Gov. Paul LePage announced Wednesday that Maine will no longer seek a federal waiver that allows some able-bodied adults to receive food stamps without working or volunteering.

“We must continue to do all that we can to eliminate generational poverty and get people back to work,” LePage said in a statement announcing the change. “We must protect our limited resources for those who are truly in need and who are doing all they can to be self-sufficient.”

According to the Maine Department of Health and Human Services, able-bodied recipients are defined as adults between the ages of 18 and 49 who have no dependents, are not pregnant and are not disabled. DHHS has identified 12,000 current recipients of the Supplemental Nutrition Assistance Program who fit that definition. They account for about $15 million per year in benefits.

Currently, Maine receives a waiver from the federal government that allows food stamp recipients to receive benefits without meeting work requirements. Maine has used the waiver for the last six years largely because of an anemic job market.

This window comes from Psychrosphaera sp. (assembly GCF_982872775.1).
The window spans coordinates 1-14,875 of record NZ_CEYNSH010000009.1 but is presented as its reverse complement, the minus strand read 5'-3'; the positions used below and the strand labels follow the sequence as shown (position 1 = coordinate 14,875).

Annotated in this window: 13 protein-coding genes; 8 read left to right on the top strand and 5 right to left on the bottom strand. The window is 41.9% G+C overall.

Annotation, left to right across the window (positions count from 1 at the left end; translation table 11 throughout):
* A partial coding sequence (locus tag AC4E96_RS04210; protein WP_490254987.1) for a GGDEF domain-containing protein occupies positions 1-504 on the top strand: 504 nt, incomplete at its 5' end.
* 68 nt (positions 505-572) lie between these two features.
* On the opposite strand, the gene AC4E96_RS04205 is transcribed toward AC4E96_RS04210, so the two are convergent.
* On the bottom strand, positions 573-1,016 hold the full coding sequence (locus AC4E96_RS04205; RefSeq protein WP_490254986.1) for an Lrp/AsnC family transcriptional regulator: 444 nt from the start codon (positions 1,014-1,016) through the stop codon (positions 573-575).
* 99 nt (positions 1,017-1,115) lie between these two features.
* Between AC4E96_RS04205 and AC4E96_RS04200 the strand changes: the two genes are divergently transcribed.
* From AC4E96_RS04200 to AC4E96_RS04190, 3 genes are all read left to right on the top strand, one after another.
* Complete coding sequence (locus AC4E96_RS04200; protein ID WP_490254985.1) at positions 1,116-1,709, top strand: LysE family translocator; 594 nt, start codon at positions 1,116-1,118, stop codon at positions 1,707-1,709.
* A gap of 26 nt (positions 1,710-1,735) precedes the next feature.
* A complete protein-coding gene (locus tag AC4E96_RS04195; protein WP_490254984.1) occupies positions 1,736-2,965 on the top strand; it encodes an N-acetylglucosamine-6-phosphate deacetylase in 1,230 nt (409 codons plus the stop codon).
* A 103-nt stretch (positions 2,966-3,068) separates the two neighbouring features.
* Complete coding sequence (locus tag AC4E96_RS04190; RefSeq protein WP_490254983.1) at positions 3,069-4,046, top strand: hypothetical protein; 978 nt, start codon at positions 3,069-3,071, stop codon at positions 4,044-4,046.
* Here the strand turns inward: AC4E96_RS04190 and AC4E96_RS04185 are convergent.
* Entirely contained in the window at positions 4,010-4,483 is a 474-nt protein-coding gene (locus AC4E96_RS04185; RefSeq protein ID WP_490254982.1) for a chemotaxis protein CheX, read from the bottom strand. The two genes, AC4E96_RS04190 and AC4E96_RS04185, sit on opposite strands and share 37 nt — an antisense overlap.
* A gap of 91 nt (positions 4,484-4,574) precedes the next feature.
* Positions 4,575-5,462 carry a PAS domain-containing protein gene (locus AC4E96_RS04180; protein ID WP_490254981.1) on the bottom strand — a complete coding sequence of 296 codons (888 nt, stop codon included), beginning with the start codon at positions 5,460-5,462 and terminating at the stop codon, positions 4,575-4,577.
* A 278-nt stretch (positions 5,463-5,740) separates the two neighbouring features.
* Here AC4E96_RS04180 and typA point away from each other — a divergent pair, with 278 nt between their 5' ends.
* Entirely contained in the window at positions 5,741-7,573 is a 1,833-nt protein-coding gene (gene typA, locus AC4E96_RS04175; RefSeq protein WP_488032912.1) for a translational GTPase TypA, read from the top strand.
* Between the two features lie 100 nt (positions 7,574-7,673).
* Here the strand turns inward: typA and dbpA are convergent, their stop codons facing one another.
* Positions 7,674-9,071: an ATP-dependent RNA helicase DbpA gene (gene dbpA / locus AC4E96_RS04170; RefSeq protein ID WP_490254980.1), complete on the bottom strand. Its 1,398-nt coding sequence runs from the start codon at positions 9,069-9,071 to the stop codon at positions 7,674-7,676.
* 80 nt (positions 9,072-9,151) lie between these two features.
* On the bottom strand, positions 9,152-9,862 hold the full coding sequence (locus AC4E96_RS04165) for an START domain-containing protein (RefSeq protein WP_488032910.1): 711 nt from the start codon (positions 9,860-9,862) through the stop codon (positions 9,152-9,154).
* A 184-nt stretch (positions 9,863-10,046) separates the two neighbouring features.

Maine’s unemployment rate reached a high of 9.7 percent in early 2010 but has dropped to 5.1 percent as of June. The rate is higher in some rural areas of the state.

Food stamps is a federally funded program that is administered by the states. Each state has some discretion over how the program is administered and who should be deemed eligible.


The LePage administration’s proposal to no longer seek a waiver still needs to go through a rule-making process that includes a public hearing, but the change would take effect on Oct. 1, according to DHHS.

Maine has one of the highest rates of food stamp recipients in the country. Last month, Maine administered $26.6 million in food stamps to 122,807 households comprising 231,308 individuals. That means the 12,000 people identified by the LePage administration represent about 5 percent of all recipients.

Wednesday’s announcement by LePage is the latest in a long series of policy initiatives by his administration to reform social service programs in Maine. The governor has ramped up his efforts in the last months in an effort to seize control of the issue during his re-election campaign.

Staff Writer Eric Russell can be contacted at 791-6344 or:

[email protected]

Twitter: @PPHEricRussell

Only subscribers are eligible to post comments. Please subscribe or login to participate in the conversation. Here’s why.

Use the form below to reset your password. When you've submitted your account email, we will send an email with a reset code.